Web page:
Why Not React Native?

The React community first formed in 2013 when React was introduced as a framework for writing web applications. Shortly thereafter, the team announced React Native for rendering native iOS and Android mobile apps, and the React community grew accordingly. The community then introduced a project for rendering native Windows desktop apps from React, and since then several projects have spun off with similar goals. Why, then, do we need another one in React-JUCE?
To start, I think it's helpful to clarify the goals of these projects and the underlying philosophy that brings them together. Then, I think's helpful to recognize JUCE's utility and popularity in the audio application development space. Finally, once we've covered those points, I think the answer to our original question becomes quite clear, and shows why React-JUCE stands to make an impact in the audio application development space.

The React Philosophy

When the React team introduced React Native in 2015, they made a point to clarify that React and React Native were different projects. With its introduction, they started sharing the idea "Learn once, write anywhere," which we still see in their messaging today. What we see from that message is that their goal was never to be able to write a React web app and then push a button to ship that same app to native mobile. Rather, the goal was slightly higher level.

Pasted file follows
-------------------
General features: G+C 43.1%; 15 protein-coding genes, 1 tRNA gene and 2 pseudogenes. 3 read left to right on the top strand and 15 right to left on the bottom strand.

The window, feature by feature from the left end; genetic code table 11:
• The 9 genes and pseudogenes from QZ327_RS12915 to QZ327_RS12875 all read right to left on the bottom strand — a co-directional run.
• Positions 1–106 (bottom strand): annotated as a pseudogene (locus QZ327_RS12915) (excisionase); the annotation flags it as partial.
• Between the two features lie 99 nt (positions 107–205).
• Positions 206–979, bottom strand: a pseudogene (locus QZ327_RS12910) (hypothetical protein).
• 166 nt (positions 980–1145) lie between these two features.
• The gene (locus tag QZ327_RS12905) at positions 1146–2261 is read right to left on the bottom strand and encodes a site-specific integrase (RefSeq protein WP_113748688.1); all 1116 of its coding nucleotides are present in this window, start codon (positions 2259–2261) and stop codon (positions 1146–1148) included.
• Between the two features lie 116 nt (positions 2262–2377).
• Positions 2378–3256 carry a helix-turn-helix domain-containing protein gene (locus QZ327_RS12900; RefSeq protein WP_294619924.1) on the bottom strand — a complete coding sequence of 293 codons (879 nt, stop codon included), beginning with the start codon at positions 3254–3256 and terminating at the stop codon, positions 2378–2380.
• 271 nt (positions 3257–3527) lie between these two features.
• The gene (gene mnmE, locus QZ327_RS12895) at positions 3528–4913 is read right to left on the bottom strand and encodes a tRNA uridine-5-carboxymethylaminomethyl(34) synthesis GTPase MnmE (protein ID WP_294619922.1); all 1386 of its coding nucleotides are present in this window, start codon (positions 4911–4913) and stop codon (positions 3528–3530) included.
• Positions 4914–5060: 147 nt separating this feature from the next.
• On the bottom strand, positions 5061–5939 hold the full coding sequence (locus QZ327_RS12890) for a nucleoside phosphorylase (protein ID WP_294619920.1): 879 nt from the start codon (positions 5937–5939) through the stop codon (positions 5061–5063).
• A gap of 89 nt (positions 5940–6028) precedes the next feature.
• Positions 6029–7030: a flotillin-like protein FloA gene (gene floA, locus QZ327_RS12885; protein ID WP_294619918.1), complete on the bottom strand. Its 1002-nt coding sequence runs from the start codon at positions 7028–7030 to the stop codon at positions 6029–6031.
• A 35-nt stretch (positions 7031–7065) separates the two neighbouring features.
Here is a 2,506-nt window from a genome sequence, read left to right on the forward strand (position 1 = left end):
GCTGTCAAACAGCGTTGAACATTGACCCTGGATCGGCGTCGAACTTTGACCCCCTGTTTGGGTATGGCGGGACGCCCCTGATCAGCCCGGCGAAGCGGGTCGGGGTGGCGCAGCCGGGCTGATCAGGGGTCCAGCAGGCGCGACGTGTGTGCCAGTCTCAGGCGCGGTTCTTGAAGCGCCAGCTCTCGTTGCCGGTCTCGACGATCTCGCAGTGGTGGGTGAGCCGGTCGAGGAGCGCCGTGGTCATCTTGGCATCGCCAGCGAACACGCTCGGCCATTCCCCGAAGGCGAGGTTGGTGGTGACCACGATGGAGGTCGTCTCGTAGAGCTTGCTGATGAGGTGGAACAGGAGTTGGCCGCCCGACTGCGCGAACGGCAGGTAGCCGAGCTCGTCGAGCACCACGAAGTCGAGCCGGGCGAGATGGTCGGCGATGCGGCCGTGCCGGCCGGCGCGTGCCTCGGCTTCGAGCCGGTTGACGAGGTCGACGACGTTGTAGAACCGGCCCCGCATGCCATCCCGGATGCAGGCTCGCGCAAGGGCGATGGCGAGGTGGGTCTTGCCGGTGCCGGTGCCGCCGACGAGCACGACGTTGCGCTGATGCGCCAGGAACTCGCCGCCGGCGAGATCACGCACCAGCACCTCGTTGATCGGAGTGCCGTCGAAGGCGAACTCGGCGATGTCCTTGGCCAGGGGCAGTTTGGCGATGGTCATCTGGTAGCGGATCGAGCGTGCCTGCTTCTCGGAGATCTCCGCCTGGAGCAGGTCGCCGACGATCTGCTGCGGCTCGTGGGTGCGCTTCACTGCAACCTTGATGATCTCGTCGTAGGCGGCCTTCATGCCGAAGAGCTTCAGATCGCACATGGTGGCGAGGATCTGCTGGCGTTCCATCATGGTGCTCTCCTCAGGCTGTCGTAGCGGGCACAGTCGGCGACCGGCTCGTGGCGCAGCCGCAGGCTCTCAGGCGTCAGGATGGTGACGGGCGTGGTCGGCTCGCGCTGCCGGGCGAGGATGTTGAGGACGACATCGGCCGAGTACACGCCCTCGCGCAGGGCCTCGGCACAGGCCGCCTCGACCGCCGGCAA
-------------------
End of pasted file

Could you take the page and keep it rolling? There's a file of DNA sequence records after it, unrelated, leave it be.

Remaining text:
At the initial React.js announcement, the library focused totally on web applications. When React Native showed up, we saw the team split out the React DOM package. This step is very illuminating. After that, to talk about React in the context of a cross-platform web/mobile app, we have to consider three things: React, React DOM, and React Native. This distinction is helpful in that it shows React itself is only an abstract tool. It deals in abstract representations of a user interface, and the business logic around that user interface. But eventually this abstraction layer decays to real rendering primitives, and here we see what separates React DOM and React Native. React DOM provides a library of rendering primitives targeting the Web DOM. React Native provides a library of rendering primitives targeting native platform components in iOS and Android. (As a brief aside, this distinction in rendering primitives is exactly where React-JUCE fits into the picture as well, offering a library of rendering primitives that target JUCE.)